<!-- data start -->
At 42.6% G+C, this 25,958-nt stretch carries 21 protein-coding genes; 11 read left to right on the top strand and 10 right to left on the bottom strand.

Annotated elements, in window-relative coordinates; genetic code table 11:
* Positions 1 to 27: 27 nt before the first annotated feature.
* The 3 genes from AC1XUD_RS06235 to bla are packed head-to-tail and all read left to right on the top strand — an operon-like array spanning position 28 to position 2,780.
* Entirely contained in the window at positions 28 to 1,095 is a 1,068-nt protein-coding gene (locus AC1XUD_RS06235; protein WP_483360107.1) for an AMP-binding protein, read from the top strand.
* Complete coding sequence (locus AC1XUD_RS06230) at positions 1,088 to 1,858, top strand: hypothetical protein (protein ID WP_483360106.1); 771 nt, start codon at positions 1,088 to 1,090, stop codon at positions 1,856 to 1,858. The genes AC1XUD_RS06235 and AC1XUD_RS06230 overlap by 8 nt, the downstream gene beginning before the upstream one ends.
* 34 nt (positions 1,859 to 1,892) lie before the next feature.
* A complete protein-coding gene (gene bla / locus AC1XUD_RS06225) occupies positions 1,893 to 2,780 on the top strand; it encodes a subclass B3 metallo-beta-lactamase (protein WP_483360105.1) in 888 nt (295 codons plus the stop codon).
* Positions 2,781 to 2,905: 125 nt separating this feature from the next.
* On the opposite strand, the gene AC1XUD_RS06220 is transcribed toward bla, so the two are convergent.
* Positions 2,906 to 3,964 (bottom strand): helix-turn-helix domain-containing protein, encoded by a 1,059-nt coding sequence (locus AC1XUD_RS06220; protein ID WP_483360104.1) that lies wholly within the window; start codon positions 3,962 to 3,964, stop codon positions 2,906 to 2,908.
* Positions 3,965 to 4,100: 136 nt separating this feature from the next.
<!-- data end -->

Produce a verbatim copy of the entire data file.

At 42.6% G+C, this 25,958-nt stretch carries 21 protein-coding genes; 11 read left to right on the top strand and 10 right to left on the bottom strand.

Annotated elements, in window-relative coordinates; genetic code table 11:
* Positions 1 to 27: 27 nt before the first annotated feature.
* The 3 genes from AC1XUD_RS06235 to bla are packed head-to-tail and all read left to right on the top strand — an operon-like array spanning position 28 to position 2,780.
* Entirely contained in the window at positions 28 to 1,095 is a 1,068-nt protein-coding gene (locus AC1XUD_RS06235; protein WP_483360107.1) for an AMP-binding protein, read from the top strand.
* Complete coding sequence (locus AC1XUD_RS06230) at positions 1,088 to 1,858, top strand: hypothetical protein (protein ID WP_483360106.1); 771 nt, start codon at positions 1,088 to 1,090, stop codon at positions 1,856 to 1,858. The genes AC1XUD_RS06235 and AC1XUD_RS06230 overlap by 8 nt, the downstream gene beginning before the upstream one ends.
* 34 nt (positions 1,859 to 1,892) lie before the next feature.
* A complete protein-coding gene (gene bla / locus AC1XUD_RS06225) occupies positions 1,893 to 2,780 on the top strand; it encodes a subclass B3 metallo-beta-lactamase (protein WP_483360105.1) in 888 nt (295 codons plus the stop codon).
* Positions 2,781 to 2,905: 125 nt separating this feature from the next.
* On the opposite strand, the gene AC1XUD_RS06220 is transcribed toward bla, so the two are convergent.
* Positions 2,906 to 3,964 (bottom strand): helix-turn-helix domain-containing protein, encoded by a 1,059-nt coding sequence (locus AC1XUD_RS06220; protein ID WP_483360104.1) that lies wholly within the window; start codon positions 3,962 to 3,964, stop codon positions 2,906 to 2,908.
* Positions 3,965 to 4,100: 136 nt separating this feature from the next.